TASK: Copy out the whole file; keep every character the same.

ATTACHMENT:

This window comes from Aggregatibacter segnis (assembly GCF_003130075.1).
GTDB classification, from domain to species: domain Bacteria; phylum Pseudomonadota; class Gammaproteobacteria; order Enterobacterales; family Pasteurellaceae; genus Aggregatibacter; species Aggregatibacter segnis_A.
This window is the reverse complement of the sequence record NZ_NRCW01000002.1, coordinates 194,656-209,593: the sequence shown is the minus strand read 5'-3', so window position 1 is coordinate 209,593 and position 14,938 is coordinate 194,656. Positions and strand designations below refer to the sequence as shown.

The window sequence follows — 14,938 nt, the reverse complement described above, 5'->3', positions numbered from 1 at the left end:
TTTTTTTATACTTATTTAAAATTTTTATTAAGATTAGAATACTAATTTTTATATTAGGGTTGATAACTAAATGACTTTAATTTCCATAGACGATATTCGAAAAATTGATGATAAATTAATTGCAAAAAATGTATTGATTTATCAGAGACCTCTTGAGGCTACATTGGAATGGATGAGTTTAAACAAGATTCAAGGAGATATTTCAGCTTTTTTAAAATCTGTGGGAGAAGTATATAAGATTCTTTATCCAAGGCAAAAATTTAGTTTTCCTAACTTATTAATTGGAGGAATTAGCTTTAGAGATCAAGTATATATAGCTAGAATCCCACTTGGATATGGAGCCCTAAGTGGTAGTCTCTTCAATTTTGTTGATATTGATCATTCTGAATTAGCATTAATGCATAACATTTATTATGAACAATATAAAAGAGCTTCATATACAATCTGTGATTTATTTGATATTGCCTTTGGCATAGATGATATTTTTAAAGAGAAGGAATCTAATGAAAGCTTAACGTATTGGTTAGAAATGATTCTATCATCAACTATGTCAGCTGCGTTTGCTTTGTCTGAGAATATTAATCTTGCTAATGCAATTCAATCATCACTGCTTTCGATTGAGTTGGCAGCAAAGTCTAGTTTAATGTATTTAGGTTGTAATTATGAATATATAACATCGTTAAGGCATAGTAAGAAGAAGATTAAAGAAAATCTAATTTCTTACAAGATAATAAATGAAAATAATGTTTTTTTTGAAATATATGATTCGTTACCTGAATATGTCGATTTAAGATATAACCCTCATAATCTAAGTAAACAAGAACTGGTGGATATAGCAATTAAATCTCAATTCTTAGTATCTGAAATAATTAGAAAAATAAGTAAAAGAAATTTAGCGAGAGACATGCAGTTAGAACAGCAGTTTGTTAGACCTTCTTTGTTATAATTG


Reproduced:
This window comes from Aggregatibacter segnis (assembly GCF_003130075.1).
GTDB classification, from domain to species: domain Bacteria; phylum Pseudomonadota; class Gammaproteobacteria; order Enterobacterales; family Pasteurellaceae; genus Aggregatibacter; species Aggregatibacter segnis_A.
This window is the reverse complement of the sequence record NZ_NRCW01000002.1, coordinates 194,656-209,593: the sequence shown is the minus strand read 5'-3', so window position 1 is coordinate 209,593 and position 14,938 is coordinate 194,656. Positions and strand designations below refer to the sequence as shown.

The window sequence follows — 14,938 nt, the reverse complement described above, 5'->3', positions numbered from 1 at the left end:
TTTTTTTATACTTATTTAAAATTTTTATTAAGATTAGAATACTAATTTTTATATTAGGGTTGATAACTAAATGACTTTAATTTCCATAGACGATATTCGAAAAATTGATGATAAATTAATTGCAAAAAATGTATTGATTTATCAGAGACCTCTTGAGGCTACATTGGAATGGATGAGTTTAAACAAGATTCAAGGAGATATTTCAGCTTTTTTAAAATCTGTGGGAGAAGTATATAAGATTCTTTATCCAAGGCAAAAATTTAGTTTTCCTAACTTATTAATTGGAGGAATTAGCTTTAGAGATCAAGTATATATAGCTAGAATCCCACTTGGATATGGAGCCCTAAGTGGTAGTCTCTTCAATTTTGTTGATATTGATCATTCTGAATTAGCATTAATGCATAACATTTATTATGAACAATATAAAAGAGCTTCATATACAATCTGTGATTTATTTGATATTGCCTTTGGCATAGATGATATTTTTAAAGAGAAGGAATCTAATGAAAGCTTAACGTATTGGTTAGAAATGATTCTATCATCAACTATGTCAGCTGCGTTTGCTTTGTCTGAGAATATTAATCTTGCTAATGCAATTCAATCATCACTGCTTTCGATTGAGTTGGCAGCAAAGTCTAGTTTAATGTATTTAGGTTGTAATTATGAATATATAACATCGTTAAGGCATAGTAAGAAGAAGATTAAAGAAAATCTAATTTCTTACAAGATAATAAATGAAAATAATGTTTTTTTTGAAATATATGATTCGTTACCTGAATATGTCGATTTAAGATATAACCCTCATAATCTAAGTAAACAAGAACTGGTGGATATAGCAATTAAATCTCAATTCTTAGTATCTGAAATAATTAGAAAAATAAGTAAAAGAAATTTAGCGAGAGACATGCAGTTAGAACAGCAGTTTGTTAGACCTTCTTTGTTATAATTG